While in Russia he wrote two papers on Einstein's relativity theory and one on Planck's quantum theory. The quantum theory paper explained that the Stark effect, namely the splitting of the spectral lines of hydrogen by an electric field (the amount being proportional to the field strength), could be proved from the postulates of quantum theory. This was proved independently by a P Epstein from Munich at almost the same time.
Schwarzschild's relativity papers give the first exact solution of Einstein's general gravitational equations, giving an understanding of the geometry of space near a point mass. He sent the first paper to Einstein who replied:-
I had not expected that one could formulate the exact solution of the problem in such a simple way.
The work presented in these two papers formed the basis for a later study of black holes, showing that bodies of sufficiently large mass would have an escape velocity exceeding the speed of light and so could not be seen. However, Schwarzschild himself makes clear that he believes that the theoretical solution is physically meaningless, so making it very clear that he did not believe in the physical reality of black holes.
He contracted an illness while in Russia called pemphigus, which is a rare autimmune blistering disease of the skin. For people with this disease the immune system mistakes the cells in the skin as foreign and attacks them causing painful blisters. In Schwarzschild's time there was no known treatment and, after being invalided home in March 1916, he died two months later.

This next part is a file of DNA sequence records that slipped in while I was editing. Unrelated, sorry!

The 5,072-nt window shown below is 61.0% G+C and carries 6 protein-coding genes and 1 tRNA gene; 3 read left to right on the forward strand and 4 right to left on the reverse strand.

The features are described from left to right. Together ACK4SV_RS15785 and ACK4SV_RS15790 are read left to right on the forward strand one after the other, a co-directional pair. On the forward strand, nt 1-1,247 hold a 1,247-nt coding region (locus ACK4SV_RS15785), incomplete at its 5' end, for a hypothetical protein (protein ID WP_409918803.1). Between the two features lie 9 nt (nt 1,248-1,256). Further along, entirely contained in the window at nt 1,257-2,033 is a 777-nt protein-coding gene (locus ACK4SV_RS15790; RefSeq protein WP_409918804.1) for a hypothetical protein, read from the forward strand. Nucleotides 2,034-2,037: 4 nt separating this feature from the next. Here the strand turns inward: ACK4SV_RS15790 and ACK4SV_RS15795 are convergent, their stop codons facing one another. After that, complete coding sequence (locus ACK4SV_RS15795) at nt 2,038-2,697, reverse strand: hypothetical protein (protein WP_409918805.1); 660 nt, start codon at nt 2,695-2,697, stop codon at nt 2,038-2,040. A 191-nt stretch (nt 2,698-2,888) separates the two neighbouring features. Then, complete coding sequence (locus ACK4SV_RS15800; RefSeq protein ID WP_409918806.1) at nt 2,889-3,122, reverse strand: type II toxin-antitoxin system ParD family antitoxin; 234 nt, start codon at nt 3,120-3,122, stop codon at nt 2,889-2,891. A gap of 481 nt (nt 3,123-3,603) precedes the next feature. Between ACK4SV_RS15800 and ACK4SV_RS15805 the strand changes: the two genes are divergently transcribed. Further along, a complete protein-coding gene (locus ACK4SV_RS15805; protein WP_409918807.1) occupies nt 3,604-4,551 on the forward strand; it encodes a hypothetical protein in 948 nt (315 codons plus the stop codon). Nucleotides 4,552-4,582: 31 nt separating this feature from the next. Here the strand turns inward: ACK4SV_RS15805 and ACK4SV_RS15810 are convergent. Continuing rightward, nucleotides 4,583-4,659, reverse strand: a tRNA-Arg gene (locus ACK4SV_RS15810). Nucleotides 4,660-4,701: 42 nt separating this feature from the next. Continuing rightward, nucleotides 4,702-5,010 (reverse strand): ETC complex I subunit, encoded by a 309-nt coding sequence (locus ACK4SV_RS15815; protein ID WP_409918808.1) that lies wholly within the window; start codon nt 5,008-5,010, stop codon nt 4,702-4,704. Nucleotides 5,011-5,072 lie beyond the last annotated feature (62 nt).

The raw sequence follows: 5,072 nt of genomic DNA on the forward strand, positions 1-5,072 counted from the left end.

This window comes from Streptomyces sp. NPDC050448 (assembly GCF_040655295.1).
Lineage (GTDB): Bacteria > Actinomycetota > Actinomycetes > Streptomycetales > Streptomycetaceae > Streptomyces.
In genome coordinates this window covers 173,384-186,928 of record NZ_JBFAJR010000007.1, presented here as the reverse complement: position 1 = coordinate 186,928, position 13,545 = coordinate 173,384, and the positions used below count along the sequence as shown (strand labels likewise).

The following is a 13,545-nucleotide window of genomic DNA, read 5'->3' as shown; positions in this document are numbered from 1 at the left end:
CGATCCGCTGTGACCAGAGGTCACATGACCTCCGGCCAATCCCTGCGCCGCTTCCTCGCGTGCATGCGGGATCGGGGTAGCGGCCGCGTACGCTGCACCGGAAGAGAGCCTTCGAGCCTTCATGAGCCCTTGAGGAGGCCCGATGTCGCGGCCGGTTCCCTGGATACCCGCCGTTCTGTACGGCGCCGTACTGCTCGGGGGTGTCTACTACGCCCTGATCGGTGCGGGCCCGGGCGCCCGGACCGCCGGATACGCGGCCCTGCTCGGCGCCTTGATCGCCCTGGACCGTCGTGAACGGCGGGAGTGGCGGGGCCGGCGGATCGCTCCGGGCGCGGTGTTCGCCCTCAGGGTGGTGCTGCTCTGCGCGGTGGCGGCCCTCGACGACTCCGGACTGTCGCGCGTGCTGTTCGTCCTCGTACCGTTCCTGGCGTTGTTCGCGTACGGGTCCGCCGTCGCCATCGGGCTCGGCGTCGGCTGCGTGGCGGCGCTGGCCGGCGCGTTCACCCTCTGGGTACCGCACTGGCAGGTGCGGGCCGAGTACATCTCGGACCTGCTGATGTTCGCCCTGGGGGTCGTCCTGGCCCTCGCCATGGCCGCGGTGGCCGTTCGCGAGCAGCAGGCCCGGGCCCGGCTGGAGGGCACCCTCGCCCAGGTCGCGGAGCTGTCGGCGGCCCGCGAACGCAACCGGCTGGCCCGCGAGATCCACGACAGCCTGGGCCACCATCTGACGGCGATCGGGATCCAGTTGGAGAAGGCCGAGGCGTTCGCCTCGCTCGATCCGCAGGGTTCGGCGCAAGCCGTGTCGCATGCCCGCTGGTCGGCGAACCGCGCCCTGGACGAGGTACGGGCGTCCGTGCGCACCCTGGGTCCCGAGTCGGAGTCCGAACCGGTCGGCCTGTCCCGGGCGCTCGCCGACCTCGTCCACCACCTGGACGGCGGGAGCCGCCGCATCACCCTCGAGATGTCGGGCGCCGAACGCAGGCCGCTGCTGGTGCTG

Eddington writes in :-
The wide range of his contributions to knowledge suggests a comparison with Poincaré; but Schwarzschild's bent was more practical, and he delighted as much in the design of instrumental methods as in the triumphs of analysis. ... his joy was to range unrestricted over the pastures of knowledge, and, like a guerrilla leader, his attacks fell where they were least expected.
Since Schwarzschild died at age 42 at the height of his achievements, it is not too surprising that he received relatively few honours in his lifetime. He was, however, elected to the Scientific Society of Göttingen in 1905, the Royal Astronomical Society of London on 11 June 1909, and the German Academy of Sciences in 1913. He did receive posthumous honours too, in particular an observatory, founded in 1960 in Tautenburg as an affiliated Institute of the German Academy of Sciences, was named after him. The dedication described him as:-
... the greatest German astronomer of the last hundred years.
After the reunification of Germany, the Institute was refounded in 1992 and renamed "Thüringer Landessternwarte 'Karl Schwarzschild' Tautenburg". The German Astronomical Society established a special lectureship in his honour in 1959 and a Karl Schwarzschild Medal. The first recipient was Martin Schwarzschild, his son.
Article by: J J O'Connor and E F Robertson